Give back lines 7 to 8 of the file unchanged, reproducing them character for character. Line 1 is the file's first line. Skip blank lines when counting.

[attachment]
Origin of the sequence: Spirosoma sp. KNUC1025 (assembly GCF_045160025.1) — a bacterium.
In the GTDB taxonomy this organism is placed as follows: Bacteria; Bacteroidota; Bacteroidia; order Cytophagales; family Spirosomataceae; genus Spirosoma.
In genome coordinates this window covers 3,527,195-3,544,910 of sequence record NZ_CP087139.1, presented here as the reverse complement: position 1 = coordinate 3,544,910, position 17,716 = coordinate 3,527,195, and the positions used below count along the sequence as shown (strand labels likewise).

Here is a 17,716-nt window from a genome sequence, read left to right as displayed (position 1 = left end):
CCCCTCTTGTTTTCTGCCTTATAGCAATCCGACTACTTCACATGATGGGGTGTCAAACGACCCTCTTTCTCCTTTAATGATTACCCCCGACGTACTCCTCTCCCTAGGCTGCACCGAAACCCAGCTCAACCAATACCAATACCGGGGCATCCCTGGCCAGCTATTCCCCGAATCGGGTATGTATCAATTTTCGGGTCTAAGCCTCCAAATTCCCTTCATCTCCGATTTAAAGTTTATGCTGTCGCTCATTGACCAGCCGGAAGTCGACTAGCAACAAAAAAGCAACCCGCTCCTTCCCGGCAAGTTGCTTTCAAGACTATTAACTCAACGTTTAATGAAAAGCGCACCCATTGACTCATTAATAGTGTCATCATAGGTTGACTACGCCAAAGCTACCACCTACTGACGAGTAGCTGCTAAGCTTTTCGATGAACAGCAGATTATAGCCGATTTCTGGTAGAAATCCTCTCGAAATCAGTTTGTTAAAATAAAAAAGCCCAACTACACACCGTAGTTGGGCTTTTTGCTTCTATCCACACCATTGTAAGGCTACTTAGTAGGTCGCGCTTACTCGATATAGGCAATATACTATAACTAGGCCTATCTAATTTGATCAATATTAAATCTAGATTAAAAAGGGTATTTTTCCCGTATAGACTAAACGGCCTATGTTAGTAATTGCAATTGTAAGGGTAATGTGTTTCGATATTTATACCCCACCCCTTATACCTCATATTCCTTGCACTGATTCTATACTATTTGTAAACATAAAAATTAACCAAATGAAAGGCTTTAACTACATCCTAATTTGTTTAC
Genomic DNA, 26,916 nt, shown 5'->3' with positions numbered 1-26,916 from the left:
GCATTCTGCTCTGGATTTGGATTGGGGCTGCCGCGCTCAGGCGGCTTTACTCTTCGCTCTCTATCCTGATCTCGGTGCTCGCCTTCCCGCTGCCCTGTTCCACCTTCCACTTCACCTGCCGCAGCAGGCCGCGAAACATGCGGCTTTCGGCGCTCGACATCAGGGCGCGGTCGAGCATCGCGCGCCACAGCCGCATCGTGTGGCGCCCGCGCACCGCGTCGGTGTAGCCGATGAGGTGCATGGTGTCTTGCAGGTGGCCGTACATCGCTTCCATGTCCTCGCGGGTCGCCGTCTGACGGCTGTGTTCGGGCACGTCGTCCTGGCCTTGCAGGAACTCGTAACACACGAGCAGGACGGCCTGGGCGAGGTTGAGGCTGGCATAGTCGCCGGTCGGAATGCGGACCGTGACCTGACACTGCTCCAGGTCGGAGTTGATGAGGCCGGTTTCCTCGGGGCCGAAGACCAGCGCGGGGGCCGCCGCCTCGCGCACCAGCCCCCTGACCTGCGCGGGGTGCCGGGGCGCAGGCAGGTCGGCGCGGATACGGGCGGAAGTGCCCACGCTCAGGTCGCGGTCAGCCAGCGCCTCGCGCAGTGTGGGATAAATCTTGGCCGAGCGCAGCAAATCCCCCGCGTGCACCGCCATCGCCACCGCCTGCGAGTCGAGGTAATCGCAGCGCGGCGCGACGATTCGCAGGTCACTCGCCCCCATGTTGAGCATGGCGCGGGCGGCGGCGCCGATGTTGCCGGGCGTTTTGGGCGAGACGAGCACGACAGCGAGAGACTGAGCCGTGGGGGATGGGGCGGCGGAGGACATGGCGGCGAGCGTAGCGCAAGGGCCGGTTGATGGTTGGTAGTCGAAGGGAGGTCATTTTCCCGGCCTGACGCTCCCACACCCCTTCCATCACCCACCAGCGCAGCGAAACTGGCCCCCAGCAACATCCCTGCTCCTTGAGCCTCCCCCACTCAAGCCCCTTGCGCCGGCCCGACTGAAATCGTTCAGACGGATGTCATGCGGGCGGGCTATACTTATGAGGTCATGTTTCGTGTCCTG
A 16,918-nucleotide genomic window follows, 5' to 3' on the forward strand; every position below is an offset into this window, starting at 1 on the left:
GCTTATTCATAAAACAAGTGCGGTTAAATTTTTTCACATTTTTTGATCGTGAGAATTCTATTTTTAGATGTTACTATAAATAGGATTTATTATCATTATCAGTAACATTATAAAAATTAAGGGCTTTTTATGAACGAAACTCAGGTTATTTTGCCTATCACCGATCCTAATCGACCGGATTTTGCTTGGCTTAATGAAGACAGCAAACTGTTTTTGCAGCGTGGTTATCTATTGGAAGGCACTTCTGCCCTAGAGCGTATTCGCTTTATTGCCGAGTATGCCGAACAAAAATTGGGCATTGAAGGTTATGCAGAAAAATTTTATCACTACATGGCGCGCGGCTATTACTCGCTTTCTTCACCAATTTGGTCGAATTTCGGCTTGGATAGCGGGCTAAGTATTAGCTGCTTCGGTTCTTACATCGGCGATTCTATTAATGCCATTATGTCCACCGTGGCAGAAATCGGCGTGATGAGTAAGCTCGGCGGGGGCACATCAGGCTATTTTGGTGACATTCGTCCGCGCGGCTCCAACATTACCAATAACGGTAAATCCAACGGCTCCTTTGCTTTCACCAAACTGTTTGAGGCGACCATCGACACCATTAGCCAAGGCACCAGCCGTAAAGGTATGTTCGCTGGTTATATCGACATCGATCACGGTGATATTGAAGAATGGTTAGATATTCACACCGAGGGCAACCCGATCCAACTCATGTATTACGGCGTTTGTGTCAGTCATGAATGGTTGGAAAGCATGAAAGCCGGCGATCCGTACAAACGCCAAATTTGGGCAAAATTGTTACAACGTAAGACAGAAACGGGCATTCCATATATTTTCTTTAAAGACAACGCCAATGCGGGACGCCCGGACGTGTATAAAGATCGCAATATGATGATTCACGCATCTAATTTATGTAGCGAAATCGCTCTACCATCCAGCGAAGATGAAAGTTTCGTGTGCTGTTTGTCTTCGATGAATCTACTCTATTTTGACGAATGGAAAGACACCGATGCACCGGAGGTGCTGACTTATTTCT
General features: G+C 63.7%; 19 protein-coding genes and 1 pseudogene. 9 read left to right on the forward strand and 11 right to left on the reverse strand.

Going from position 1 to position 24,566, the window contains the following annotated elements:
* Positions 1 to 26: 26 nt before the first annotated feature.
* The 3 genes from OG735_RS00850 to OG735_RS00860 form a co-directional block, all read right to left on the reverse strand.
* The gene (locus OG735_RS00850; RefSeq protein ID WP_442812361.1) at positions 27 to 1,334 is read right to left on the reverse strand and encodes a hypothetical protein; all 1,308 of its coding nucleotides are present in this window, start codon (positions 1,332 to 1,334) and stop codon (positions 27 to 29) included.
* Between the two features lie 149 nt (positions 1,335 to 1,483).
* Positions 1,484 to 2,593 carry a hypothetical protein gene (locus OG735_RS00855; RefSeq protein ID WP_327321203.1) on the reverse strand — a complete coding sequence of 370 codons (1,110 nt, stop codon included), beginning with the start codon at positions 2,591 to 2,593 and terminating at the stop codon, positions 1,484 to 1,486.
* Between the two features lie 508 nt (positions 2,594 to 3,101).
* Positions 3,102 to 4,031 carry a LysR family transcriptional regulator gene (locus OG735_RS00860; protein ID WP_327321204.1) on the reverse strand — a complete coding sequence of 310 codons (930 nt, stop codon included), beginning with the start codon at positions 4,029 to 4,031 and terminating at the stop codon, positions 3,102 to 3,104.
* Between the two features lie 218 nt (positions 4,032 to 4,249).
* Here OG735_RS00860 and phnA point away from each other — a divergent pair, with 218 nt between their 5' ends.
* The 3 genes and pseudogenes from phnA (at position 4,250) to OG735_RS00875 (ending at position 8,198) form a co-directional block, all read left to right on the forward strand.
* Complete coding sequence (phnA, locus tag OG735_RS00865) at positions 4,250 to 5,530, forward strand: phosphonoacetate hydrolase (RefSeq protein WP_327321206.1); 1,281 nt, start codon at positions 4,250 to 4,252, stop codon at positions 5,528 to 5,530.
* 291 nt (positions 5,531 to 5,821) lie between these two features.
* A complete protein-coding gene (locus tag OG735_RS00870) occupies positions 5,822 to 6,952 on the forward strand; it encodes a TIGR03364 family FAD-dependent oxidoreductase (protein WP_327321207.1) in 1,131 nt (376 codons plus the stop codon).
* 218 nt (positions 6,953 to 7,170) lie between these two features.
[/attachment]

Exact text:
GCATTCTGCTCTGGATTTGGATTGGGGCTGCCGCGCTCAGGCGGCTTTACTCTTCGCTCTCTATCCTGATCTCGGTGCTCGCCTTCCCGCTGCCCTGTTCCACCTTCCACTTCACCTGCCGCAGCAGGCCGCGAAACATGCGGCTTTCGGCGCTCGACATCAGGGCGCGGTCGAGCATCGCGCGCCACAGCCGCATCGTGTGGCGCCCGCGCACCGCGTCGGTGTAGCCGATGAGGTGCATGGTGTCTTGCAGGTGGCCGTACATCGCTTCCATGTCCTCGCGGGTCGCCGTCTGACGGCTGTGTTCGGGCACGTCGTCCTGGCCTTGCAGGAACTCGTAACACACGAGCAGGACGGCCTGGGCGAGGTTGAGGCTGGCATAGTCGCCGGTCGGAATGCGGACCGTGACCTGACACTGCTCCAGGTCGGAGTTGATGAGGCCGGTTTCCTCGGGGCCGAAGACCAGCGCGGGGGCCGCCGCCTCGCGCACCAGCCCCCTGACCTGCGCGGGGTGCCGGGGCGCAGGCAGGTCGGCGCGGATACGGGCGGAAGTGCCCACGCTCAGGTCGCGGTCAGCCAGCGCCTCGCGCAGTGTGGGATAAATCTTGGCCGAGCGCAGCAAATCCCCCGCGTGCACCGCCATCGCCACCGCCTGCGAGTCGAGGTAATCGCAGCGCGGCGCGACGATTCGCAGGTCACTCGCCCCCATGTTGAGCATGGCGCGGGCGGCGGCGCCGATGTTGCCGGGCGTTTTGGGCGAGACGAGCACGACAGCGAGAGACTGAGCCGTGGGGGATGGGGCGGCGGAGGACATGGCGGCGAGCGTAGCGCAAGGGCCGGTTGATGGTTGGTAGTCGAAGGGAGGTCATTTTCCCGGCCTGACGCTCCCACACCCCTTCCATCACCCACCAGCGCAGCGAAACTGGCCCCCAGCAACATCCCTGCTCCTTGAGCCTCCCCCACTCAAGCCCCTTGCGCCGGCCCGACTGAAATCGTTCAGACGGATGTCATGCGGGCGGGCTATACTTATGAGGTCATGTTTCGTGTCCTG
A 16,918-nucleotide genomic window follows, 5' to 3' on the forward strand; every position below is an offset into this window, starting at 1 on the left: